Graphic novel eview: Black Hole by Charles Burns

We’re all doomed.

I’ve had a nasty cold recently, which has at least allowed me plenty of time in bed with books.  I’d got Black Hole by Charles Burns out the library as it is widely touted as one of THE graphic novels to read.

Black Hole is set in 1970s suburban Seattle. There is a sexually transmitted disease rife among the teenagers of the area. It manifests differently in everyone, but does include skin shedding, tail growing,  lumps, boils and tiny mouths in your neck that speak. In some people it is mild enough for them to be able to “pass” but in others it is written all over their faces, and they find themselves shunned from society, living in the woods and scavenging for food.

Despite being fictional, it reminded me strongly of my favourite non-fiction graphic novel, My Friend Dahlmer by Derf Backderf.  It’s the same era, has the same secrets hidden in woods, adolescents going through or witnessing trauma that they either can’t or won’t express to the adults around them.  Both relied on an extremely bold black and white artwork, which serves to underline the seriousness of the issues they deal with.   They also have a horrific story unfolding slowly in what many would assume is a safe suburban environment.

Black Hole is a portrait of the alienation that many teenagers feel.  Struggling to find their individual selves, while also deeply compelled by the childhood survival mechanism of fitting in.  Almost everyone has to negotiate this dichotomy at some point, and some do it with more success than others.  My expectations of Black Hole is that at some point something would happen, the kids would get the help they needed and the people who had ostracised them would learn a lesson – that’s how it works in my chaotic good aligned moral compass.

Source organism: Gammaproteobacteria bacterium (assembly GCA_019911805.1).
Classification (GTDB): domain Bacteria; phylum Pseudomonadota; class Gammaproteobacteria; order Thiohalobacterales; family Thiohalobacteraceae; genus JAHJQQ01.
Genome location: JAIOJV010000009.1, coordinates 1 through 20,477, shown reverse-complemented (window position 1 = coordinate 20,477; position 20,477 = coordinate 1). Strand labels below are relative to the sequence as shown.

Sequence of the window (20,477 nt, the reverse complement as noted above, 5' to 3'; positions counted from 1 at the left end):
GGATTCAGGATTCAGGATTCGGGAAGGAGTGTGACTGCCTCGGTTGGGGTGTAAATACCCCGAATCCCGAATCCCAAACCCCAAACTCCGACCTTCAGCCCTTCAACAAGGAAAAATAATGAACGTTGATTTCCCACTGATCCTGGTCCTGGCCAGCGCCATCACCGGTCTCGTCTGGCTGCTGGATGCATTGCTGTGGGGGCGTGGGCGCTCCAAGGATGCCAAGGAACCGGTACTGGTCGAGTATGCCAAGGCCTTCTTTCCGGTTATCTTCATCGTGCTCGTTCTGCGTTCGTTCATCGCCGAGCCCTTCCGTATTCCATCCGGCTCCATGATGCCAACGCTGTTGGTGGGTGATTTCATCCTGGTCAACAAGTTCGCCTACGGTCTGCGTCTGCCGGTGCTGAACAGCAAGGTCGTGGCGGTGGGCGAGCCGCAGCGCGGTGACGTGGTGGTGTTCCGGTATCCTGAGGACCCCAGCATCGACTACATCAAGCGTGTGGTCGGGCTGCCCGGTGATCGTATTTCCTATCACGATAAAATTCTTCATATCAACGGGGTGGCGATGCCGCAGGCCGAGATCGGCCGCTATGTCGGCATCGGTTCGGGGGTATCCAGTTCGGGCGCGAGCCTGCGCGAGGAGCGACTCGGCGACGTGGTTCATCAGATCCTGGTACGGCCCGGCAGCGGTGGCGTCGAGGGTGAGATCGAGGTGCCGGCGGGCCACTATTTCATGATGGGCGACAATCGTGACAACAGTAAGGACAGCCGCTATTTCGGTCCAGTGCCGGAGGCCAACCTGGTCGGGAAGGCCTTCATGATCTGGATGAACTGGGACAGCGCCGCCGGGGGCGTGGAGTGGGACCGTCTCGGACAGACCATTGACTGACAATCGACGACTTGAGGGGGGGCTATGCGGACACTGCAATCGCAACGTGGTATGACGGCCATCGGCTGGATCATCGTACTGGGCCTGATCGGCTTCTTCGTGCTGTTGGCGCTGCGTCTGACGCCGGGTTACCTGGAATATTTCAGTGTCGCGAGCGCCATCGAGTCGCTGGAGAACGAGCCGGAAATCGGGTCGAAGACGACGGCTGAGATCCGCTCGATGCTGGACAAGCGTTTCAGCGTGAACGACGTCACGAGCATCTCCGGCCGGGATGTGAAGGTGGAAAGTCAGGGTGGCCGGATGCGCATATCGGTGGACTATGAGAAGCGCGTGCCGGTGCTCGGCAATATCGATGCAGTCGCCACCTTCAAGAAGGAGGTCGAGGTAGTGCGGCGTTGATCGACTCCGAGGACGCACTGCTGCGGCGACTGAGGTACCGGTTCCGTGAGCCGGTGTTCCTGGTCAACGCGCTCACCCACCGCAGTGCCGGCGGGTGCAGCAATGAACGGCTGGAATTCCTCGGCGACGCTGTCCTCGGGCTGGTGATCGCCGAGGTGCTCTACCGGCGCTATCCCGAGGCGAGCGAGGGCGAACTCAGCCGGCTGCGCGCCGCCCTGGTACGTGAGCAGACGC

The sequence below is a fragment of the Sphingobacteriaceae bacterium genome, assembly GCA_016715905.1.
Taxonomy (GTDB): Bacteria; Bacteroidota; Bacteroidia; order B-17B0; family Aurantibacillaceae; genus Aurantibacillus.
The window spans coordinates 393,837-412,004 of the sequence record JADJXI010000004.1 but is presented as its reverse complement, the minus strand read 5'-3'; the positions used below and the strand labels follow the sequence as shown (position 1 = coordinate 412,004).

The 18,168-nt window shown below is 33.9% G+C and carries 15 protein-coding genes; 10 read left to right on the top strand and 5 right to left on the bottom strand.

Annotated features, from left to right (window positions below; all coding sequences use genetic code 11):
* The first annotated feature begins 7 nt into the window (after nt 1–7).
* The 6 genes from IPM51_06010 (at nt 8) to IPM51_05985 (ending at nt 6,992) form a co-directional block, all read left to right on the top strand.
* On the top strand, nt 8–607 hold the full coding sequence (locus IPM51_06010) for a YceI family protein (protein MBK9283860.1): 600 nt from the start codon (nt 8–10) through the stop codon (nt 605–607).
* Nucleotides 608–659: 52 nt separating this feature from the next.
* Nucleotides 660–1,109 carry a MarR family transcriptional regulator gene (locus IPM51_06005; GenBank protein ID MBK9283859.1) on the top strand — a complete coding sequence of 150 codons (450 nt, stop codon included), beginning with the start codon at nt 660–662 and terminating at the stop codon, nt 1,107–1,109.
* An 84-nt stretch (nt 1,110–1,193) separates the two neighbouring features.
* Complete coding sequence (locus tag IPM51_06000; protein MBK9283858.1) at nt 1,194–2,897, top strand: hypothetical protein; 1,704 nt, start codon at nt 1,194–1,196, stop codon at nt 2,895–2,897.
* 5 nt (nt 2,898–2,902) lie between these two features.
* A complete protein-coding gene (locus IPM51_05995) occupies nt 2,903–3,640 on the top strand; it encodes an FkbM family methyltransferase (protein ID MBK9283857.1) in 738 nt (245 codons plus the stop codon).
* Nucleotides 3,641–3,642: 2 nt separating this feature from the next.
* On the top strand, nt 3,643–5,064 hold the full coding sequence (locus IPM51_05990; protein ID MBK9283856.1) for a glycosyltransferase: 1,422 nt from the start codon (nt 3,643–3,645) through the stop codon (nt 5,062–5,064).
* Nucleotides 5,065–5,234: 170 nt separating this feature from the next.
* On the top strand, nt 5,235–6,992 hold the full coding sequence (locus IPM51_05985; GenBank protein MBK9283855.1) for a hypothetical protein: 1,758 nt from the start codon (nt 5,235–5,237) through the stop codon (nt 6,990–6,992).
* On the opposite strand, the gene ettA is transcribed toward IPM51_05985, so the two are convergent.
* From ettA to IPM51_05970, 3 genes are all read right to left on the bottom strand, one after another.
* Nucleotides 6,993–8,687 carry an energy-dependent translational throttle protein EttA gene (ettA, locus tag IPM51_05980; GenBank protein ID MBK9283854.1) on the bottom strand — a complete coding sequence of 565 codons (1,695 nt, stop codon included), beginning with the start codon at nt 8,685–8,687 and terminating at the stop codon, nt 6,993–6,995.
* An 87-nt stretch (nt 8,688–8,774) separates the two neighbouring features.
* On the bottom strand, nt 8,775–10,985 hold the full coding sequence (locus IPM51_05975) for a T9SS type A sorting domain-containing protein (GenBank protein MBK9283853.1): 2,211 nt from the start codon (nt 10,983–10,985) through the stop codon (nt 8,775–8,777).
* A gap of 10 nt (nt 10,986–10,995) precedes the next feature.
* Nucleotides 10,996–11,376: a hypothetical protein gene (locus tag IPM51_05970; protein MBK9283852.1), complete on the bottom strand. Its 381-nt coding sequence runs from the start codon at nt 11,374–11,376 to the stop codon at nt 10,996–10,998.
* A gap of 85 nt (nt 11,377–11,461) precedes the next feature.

This is not what happens.  The children try to negotiate their problems on their own.  Some of them do so badly, some incredibly badly, and others find a modicum of success.  The success that they appear to have is not to do with how badly they are disfigured but how much they let their feelings of alienation dominate their interactions with others and the world.  While it appears that Black Hole is going to be a thinly disguised metaphor for aids, it is in fact a way of giving physical expression to the pitfalls of adolescence.  As many young people’s distress is displayed in their relationships with their bodies – self harm, binging, starving – the metaphor works well.

As a parent what terrified me most was the way none of the children seamed to think there was any adult they could trust and talk to.  It made me wonder if the punitive, authoritarian and inflexible parenting styles of ages gone by meant that barriers are created between children and all the adults around them, not just between the child and the parent.   Given the rising tide of mental health problems among teenagers it is probably more important than ever that we look at and dissect what goes on in the minds of young people.  Black Hole is a thought provoking example of how the arts are in a unique position to do this.  Like all the best art it does not give us any answers, but presents us with a lot of questions and inspires us to think.

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